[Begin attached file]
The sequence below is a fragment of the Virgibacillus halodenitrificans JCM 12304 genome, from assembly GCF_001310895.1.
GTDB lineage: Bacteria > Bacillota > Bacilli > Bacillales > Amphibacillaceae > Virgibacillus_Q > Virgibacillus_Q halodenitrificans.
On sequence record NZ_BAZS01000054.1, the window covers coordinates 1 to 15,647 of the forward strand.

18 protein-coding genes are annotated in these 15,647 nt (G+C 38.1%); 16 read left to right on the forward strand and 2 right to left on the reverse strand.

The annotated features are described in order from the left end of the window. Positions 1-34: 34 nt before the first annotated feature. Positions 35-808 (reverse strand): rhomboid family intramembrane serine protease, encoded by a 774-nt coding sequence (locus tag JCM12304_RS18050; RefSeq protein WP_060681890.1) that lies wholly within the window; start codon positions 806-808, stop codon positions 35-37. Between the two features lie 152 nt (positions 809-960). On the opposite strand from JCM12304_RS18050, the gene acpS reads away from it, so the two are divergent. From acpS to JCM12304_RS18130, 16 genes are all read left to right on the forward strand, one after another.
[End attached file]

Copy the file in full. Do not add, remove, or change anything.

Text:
The sequence below is a fragment of the Virgibacillus halodenitrificans JCM 12304 genome, from assembly GCF_001310895.1.
GTDB lineage: Bacteria > Bacillota > Bacilli > Bacillales > Amphibacillaceae > Virgibacillus_Q > Virgibacillus_Q halodenitrificans.
On sequence record NZ_BAZS01000054.1, the window covers coordinates 1 to 15,647 of the forward strand.

18 protein-coding genes are annotated in these 15,647 nt (G+C 38.1%); 16 read left to right on the forward strand and 2 right to left on the reverse strand.

The annotated features are described in order from the left end of the window. Positions 1-34: 34 nt before the first annotated feature. Positions 35-808 (reverse strand): rhomboid family intramembrane serine protease, encoded by a 774-nt coding sequence (locus tag JCM12304_RS18050; RefSeq protein WP_060681890.1) that lies wholly within the window; start codon positions 806-808, stop codon positions 35-37. Between the two features lie 152 nt (positions 809-960). On the opposite strand from JCM12304_RS18050, the gene acpS reads away from it, so the two are divergent. From acpS to JCM12304_RS18130, 16 genes are all read left to right on the forward strand, one after another.